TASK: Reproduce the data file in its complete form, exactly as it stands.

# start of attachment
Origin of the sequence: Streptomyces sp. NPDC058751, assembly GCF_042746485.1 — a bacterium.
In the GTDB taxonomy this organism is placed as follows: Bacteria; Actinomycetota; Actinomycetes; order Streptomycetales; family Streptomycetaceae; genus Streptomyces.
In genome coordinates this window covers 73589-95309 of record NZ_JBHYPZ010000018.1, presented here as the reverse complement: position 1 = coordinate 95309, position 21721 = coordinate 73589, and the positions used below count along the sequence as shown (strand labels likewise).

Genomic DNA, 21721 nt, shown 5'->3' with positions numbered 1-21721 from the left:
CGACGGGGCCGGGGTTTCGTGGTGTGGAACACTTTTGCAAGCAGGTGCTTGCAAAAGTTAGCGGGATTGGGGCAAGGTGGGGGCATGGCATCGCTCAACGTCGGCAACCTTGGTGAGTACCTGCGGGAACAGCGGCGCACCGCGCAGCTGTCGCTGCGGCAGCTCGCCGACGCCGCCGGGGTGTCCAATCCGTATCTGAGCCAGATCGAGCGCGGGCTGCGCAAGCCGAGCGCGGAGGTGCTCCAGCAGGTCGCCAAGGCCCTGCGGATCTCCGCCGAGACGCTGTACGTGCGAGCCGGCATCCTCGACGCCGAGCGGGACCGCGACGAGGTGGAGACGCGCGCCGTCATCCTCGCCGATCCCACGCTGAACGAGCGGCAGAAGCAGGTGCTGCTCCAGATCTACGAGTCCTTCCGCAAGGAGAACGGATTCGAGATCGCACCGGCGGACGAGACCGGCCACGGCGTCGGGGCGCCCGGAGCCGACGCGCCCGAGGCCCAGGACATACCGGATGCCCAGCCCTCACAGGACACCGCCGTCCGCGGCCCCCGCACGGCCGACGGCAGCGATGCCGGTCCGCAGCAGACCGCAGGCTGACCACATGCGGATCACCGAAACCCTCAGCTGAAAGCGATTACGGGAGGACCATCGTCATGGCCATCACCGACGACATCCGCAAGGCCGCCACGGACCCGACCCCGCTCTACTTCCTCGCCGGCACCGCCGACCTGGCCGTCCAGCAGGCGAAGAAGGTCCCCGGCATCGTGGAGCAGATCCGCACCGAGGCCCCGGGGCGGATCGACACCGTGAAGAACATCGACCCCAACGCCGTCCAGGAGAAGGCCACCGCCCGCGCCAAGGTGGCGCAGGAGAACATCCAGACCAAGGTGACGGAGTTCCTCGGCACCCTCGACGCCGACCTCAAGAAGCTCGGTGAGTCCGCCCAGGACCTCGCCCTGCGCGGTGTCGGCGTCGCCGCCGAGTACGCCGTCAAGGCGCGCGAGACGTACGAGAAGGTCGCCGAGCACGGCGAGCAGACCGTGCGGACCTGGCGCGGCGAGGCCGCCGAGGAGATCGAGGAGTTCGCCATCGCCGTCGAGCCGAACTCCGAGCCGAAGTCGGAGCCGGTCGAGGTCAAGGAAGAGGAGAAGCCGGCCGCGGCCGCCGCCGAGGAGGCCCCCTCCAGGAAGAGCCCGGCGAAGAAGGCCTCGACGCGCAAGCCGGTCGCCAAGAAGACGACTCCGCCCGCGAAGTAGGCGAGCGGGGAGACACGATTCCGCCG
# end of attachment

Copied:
Origin of the sequence: Streptomyces sp. NPDC058751, assembly GCF_042746485.1 — a bacterium.
In the GTDB taxonomy this organism is placed as follows: Bacteria; Actinomycetota; Actinomycetes; order Streptomycetales; family Streptomycetaceae; genus Streptomyces.
In genome coordinates this window covers 73589-95309 of record NZ_JBHYPZ010000018.1, presented here as the reverse complement: position 1 = coordinate 95309, position 21721 = coordinate 73589, and the positions used below count along the sequence as shown (strand labels likewise).

Genomic DNA, 21721 nt, shown 5'->3' with positions numbered 1-21721 from the left:
CGACGGGGCCGGGGTTTCGTGGTGTGGAACACTTTTGCAAGCAGGTGCTTGCAAAAGTTAGCGGGATTGGGGCAAGGTGGGGGCATGGCATCGCTCAACGTCGGCAACCTTGGTGAGTACCTGCGGGAACAGCGGCGCACCGCGCAGCTGTCGCTGCGGCAGCTCGCCGACGCCGCCGGGGTGTCCAATCCGTATCTGAGCCAGATCGAGCGCGGGCTGCGCAAGCCGAGCGCGGAGGTGCTCCAGCAGGTCGCCAAGGCCCTGCGGATCTCCGCCGAGACGCTGTACGTGCGAGCCGGCATCCTCGACGCCGAGCGGGACCGCGACGAGGTGGAGACGCGCGCCGTCATCCTCGCCGATCCCACGCTGAACGAGCGGCAGAAGCAGGTGCTGCTCCAGATCTACGAGTCCTTCCGCAAGGAGAACGGATTCGAGATCGCACCGGCGGACGAGACCGGCCACGGCGTCGGGGCGCCCGGAGCCGACGCGCCCGAGGCCCAGGACATACCGGATGCCCAGCCCTCACAGGACACCGCCGTCCGCGGCCCCCGCACGGCCGACGGCAGCGATGCCGGTCCGCAGCAGACCGCAGGCTGACCACATGCGGATCACCGAAACCCTCAGCTGAAAGCGATTACGGGAGGACCATCGTCATGGCCATCACCGACGACATCCGCAAGGCCGCCACGGACCCGACCCCGCTCTACTTCCTCGCCGGCACCGCCGACCTGGCCGTCCAGCAGGCGAAGAAGGTCCCCGGCATCGTGGAGCAGATCCGCACCGAGGCCCCGGGGCGGATCGACACCGTGAAGAACATCGACCCCAACGCCGTCCAGGAGAAGGCCACCGCCCGCGCCAAGGTGGCGCAGGAGAACATCCAGACCAAGGTGACGGAGTTCCTCGGCACCCTCGACGCCGACCTCAAGAAGCTCGGTGAGTCCGCCCAGGACCTCGCCCTGCGCGGTGTCGGCGTCGCCGCCGAGTACGCCGTCAAGGCGCGCGAGACGTACGAGAAGGTCGCCGAGCACGGCGAGCAGACCGTGCGGACCTGGCGCGGCGAGGCCGCCGAGGAGATCGAGGAGTTCGCCATCGCCGTCGAGCCGAACTCCGAGCCGAAGTCGGAGCCGGTCGAGGTCAAGGAAGAGGAGAAGCCGGCCGCGGCCGCCGCCGAGGAGGCCCCCTCCAGGAAGAGCCCGGCGAAGAAGGCCTCGACGCGCAAGCCGGTCGCCAAGAAGACGACTCCGCCCGCGAAGTAGGCGAGCGGGGAGACACGATTCCGCCG